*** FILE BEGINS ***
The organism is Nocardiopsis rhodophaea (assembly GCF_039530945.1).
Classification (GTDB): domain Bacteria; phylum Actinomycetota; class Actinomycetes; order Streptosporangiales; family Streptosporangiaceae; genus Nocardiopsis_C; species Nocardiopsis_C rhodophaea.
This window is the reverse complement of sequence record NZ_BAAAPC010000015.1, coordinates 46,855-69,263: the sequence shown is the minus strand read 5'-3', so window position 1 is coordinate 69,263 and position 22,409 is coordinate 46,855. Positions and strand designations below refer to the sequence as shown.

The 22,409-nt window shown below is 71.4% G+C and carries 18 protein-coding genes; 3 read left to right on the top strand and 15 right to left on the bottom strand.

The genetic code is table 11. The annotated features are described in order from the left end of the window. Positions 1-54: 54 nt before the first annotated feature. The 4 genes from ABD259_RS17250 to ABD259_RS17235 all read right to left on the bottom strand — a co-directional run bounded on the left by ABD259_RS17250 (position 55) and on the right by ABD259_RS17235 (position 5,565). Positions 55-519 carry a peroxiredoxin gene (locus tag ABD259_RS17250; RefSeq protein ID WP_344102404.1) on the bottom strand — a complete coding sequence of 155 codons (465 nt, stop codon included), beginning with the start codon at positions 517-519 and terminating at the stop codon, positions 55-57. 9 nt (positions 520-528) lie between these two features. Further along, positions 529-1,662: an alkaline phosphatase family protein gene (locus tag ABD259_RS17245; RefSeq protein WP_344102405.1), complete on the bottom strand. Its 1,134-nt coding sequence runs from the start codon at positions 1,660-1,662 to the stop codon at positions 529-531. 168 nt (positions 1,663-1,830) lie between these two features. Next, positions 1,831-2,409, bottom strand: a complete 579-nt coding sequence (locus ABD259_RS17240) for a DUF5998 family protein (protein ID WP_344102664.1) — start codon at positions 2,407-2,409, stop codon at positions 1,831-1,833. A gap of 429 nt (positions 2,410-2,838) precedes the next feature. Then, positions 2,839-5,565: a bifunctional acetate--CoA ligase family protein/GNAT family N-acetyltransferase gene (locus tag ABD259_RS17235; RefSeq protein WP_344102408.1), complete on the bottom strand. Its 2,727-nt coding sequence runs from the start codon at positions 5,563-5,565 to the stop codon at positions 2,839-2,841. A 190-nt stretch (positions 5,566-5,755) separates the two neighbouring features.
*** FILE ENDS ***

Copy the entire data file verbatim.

The organism is Nocardiopsis rhodophaea (assembly GCF_039530945.1).
Classification (GTDB): domain Bacteria; phylum Actinomycetota; class Actinomycetes; order Streptosporangiales; family Streptosporangiaceae; genus Nocardiopsis_C; species Nocardiopsis_C rhodophaea.
This window is the reverse complement of sequence record NZ_BAAAPC010000015.1, coordinates 46,855-69,263: the sequence shown is the minus strand read 5'-3', so window position 1 is coordinate 69,263 and position 22,409 is coordinate 46,855. Positions and strand designations below refer to the sequence as shown.

The 22,409-nt window shown below is 71.4% G+C and carries 18 protein-coding genes; 3 read left to right on the top strand and 15 right to left on the bottom strand.

The genetic code is table 11. The annotated features are described in order from the left end of the window. Positions 1-54: 54 nt before the first annotated feature. The 4 genes from ABD259_RS17250 to ABD259_RS17235 all read right to left on the bottom strand — a co-directional run bounded on the left by ABD259_RS17250 (position 55) and on the right by ABD259_RS17235 (position 5,565). Positions 55-519 carry a peroxiredoxin gene (locus tag ABD259_RS17250; RefSeq protein ID WP_344102404.1) on the bottom strand — a complete coding sequence of 155 codons (465 nt, stop codon included), beginning with the start codon at positions 517-519 and terminating at the stop codon, positions 55-57. 9 nt (positions 520-528) lie between these two features. Further along, positions 529-1,662: an alkaline phosphatase family protein gene (locus tag ABD259_RS17245; RefSeq protein WP_344102405.1), complete on the bottom strand. Its 1,134-nt coding sequence runs from the start codon at positions 1,660-1,662 to the stop codon at positions 529-531. 168 nt (positions 1,663-1,830) lie between these two features. Next, positions 1,831-2,409, bottom strand: a complete 579-nt coding sequence (locus ABD259_RS17240) for a DUF5998 family protein (protein ID WP_344102664.1) — start codon at positions 2,407-2,409, stop codon at positions 1,831-1,833. A gap of 429 nt (positions 2,410-2,838) precedes the next feature. Then, positions 2,839-5,565: a bifunctional acetate--CoA ligase family protein/GNAT family N-acetyltransferase gene (locus tag ABD259_RS17235; RefSeq protein WP_344102408.1), complete on the bottom strand. Its 2,727-nt coding sequence runs from the start codon at positions 5,563-5,565 to the stop codon at positions 2,839-2,841. A 190-nt stretch (positions 5,566-5,755) separates the two neighbouring features.